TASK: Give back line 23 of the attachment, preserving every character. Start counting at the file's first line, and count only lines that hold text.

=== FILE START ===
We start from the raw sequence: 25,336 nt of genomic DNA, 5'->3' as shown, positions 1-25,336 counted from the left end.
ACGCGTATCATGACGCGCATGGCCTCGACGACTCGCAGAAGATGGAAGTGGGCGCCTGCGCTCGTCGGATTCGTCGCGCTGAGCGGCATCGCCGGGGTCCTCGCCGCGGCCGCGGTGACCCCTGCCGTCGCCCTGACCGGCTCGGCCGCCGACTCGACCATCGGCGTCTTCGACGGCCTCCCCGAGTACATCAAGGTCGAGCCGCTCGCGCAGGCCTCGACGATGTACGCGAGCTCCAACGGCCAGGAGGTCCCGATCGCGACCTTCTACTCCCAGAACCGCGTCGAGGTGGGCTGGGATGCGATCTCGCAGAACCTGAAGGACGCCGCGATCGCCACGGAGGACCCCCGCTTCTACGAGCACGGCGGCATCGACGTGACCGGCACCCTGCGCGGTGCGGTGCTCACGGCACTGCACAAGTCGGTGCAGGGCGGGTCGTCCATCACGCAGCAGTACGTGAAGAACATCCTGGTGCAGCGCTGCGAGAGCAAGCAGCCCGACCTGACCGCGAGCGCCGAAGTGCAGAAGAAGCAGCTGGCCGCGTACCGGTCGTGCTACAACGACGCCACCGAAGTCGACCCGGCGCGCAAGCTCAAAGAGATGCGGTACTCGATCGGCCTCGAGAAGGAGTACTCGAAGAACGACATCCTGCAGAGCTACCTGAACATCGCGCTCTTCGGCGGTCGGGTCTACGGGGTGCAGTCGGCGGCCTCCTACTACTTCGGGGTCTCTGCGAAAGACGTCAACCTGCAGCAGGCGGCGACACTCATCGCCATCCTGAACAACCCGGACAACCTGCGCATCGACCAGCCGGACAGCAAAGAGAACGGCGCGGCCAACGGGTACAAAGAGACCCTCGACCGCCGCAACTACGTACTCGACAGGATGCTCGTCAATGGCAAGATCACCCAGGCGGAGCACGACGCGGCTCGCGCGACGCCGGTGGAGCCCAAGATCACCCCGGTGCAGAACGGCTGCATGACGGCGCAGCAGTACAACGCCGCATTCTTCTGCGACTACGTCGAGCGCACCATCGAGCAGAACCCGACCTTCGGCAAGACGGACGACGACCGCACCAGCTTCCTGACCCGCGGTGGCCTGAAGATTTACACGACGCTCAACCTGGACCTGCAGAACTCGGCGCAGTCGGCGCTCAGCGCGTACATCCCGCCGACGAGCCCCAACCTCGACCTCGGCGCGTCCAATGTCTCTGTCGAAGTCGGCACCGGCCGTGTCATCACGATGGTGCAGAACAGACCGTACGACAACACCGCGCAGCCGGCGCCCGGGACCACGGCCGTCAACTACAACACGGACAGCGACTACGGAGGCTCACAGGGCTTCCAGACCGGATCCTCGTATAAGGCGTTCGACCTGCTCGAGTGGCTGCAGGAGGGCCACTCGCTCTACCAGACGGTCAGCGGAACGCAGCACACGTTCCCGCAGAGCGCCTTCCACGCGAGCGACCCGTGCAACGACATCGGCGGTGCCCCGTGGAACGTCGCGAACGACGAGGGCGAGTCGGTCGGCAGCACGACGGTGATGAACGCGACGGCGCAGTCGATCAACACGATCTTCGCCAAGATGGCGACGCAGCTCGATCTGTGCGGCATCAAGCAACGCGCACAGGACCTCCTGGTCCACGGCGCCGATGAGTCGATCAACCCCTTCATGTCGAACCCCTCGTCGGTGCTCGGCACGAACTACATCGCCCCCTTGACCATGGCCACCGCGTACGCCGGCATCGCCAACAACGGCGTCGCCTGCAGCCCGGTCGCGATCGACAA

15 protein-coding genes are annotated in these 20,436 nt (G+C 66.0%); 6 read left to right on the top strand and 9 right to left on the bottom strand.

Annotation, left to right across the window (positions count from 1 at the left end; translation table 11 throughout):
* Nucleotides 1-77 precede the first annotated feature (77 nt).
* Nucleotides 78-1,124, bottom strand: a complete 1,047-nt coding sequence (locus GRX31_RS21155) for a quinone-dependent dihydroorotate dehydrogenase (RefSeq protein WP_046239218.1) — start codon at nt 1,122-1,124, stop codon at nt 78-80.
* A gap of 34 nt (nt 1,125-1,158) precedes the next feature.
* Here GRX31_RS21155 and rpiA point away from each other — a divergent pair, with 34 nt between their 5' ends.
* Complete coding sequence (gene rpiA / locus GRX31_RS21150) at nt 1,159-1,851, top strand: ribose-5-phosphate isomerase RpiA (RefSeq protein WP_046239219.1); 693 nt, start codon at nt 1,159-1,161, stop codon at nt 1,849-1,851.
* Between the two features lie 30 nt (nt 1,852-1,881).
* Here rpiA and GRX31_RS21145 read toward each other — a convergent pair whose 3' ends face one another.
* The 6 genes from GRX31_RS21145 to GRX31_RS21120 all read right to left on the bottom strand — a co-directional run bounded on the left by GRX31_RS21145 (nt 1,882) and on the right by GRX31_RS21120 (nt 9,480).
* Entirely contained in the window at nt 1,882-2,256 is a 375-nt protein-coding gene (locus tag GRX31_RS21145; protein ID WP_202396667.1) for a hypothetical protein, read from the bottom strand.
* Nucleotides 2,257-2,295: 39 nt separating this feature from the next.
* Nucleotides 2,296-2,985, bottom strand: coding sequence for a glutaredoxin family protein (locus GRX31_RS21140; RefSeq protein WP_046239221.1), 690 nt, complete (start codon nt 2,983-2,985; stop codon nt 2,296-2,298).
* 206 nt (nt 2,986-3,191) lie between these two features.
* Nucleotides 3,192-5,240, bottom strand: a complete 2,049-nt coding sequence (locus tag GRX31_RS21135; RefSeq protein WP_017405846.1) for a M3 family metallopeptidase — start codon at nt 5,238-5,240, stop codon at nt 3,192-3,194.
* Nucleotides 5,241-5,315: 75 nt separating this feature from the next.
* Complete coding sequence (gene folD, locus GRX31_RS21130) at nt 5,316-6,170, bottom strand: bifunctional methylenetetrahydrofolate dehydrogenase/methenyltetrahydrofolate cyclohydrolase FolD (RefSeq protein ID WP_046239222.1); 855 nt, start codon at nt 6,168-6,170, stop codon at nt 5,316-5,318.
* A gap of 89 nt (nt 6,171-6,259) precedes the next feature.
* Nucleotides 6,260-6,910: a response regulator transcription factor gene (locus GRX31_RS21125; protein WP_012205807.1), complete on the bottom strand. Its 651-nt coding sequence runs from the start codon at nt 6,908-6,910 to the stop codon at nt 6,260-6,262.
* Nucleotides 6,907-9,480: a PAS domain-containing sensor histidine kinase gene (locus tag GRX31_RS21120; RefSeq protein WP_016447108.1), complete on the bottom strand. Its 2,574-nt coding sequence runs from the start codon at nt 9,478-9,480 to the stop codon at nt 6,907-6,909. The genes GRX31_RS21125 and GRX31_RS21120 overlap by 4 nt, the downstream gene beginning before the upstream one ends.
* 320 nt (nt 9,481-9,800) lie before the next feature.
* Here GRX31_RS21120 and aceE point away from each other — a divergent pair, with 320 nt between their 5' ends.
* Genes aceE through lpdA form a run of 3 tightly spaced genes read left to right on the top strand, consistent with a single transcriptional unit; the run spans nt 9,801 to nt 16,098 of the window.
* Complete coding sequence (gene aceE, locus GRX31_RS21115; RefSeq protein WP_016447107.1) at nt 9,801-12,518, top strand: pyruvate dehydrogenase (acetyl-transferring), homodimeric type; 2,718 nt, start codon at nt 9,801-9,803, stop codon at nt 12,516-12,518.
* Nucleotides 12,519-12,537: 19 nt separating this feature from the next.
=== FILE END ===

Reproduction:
* 320 nt (nt 9,481-9,800) lie before the next feature.